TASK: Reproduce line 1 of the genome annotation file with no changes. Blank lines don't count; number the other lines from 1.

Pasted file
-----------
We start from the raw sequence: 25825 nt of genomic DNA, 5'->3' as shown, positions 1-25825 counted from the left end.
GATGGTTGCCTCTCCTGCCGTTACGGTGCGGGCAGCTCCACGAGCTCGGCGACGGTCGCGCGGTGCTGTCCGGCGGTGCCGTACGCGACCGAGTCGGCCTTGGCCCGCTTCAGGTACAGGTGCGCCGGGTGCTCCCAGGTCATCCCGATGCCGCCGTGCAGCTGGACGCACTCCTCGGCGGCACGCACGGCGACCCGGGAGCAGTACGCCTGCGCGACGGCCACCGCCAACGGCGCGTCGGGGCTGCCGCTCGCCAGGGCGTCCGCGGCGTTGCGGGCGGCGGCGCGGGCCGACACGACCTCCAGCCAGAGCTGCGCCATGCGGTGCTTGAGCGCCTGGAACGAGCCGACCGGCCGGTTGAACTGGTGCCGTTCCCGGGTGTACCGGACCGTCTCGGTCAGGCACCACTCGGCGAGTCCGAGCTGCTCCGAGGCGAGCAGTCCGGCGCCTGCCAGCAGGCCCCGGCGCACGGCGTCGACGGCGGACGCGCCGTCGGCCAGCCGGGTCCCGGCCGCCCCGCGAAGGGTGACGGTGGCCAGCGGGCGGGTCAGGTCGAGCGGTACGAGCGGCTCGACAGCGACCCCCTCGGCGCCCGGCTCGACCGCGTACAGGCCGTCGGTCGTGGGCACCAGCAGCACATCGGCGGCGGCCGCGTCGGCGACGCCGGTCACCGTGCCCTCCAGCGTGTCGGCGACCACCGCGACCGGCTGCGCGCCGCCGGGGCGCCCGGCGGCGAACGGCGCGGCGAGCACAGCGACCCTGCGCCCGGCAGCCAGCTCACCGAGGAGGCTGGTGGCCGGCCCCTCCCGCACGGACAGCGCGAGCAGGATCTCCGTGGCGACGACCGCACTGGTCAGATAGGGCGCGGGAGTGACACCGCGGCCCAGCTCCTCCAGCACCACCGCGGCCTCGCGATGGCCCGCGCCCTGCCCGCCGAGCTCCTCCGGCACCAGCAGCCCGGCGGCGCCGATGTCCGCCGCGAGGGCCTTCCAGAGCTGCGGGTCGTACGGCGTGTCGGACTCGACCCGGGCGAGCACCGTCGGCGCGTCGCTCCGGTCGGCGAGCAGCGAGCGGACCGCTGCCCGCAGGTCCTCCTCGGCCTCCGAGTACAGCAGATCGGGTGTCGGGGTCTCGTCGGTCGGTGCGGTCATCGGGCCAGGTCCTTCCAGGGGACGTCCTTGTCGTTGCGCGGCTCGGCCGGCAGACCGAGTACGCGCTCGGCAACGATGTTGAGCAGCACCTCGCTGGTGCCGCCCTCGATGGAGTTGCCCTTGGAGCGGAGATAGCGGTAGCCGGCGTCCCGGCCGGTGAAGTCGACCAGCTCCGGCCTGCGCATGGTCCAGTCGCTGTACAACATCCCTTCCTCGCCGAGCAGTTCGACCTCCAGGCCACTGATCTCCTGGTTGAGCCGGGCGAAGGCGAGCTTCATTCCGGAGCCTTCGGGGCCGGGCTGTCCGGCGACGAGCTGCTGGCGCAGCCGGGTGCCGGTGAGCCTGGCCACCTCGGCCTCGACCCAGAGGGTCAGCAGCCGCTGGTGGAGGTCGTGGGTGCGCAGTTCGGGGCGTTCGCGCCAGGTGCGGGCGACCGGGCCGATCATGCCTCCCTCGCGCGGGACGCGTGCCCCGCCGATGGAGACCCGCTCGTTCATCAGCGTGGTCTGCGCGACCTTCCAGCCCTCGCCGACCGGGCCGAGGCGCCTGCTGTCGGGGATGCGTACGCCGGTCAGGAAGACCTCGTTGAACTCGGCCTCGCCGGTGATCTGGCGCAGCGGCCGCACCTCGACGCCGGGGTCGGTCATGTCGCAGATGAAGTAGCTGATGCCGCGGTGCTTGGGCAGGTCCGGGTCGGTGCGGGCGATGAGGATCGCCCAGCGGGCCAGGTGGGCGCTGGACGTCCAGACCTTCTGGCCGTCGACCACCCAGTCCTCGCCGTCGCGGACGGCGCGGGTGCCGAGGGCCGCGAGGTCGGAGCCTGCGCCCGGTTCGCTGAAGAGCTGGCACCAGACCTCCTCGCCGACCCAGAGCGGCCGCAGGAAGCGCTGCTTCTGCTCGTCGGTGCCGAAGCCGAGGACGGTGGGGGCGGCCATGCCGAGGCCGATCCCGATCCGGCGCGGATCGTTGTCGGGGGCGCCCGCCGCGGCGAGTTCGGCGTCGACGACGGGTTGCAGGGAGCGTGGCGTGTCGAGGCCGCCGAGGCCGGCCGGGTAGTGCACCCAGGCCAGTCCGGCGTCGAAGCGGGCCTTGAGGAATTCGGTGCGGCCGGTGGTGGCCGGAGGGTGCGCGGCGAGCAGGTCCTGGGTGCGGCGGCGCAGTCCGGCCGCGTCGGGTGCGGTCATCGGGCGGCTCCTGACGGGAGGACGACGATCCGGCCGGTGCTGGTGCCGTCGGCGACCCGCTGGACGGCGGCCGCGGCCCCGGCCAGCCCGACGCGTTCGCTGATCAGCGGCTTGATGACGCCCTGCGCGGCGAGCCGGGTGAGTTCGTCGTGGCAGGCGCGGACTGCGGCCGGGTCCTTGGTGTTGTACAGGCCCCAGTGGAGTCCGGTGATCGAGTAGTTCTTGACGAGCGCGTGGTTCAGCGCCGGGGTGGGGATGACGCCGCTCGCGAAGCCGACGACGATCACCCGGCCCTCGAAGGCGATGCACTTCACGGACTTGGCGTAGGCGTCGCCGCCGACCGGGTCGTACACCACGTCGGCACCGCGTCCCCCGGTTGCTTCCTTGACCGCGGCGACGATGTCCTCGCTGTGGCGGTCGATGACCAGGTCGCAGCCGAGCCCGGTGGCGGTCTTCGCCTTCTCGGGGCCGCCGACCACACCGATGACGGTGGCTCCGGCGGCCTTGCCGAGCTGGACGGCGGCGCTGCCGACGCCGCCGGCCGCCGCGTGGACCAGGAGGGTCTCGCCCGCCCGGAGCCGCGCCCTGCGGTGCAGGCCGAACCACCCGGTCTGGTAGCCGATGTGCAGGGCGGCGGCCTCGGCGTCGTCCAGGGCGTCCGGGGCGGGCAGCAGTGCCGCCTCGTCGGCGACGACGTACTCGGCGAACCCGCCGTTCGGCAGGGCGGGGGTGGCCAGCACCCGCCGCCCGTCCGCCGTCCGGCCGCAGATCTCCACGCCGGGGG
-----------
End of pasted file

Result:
We start from the raw sequence: 25825 nt of genomic DNA, 5'->3' as shown, positions 1-25825 counted from the left end.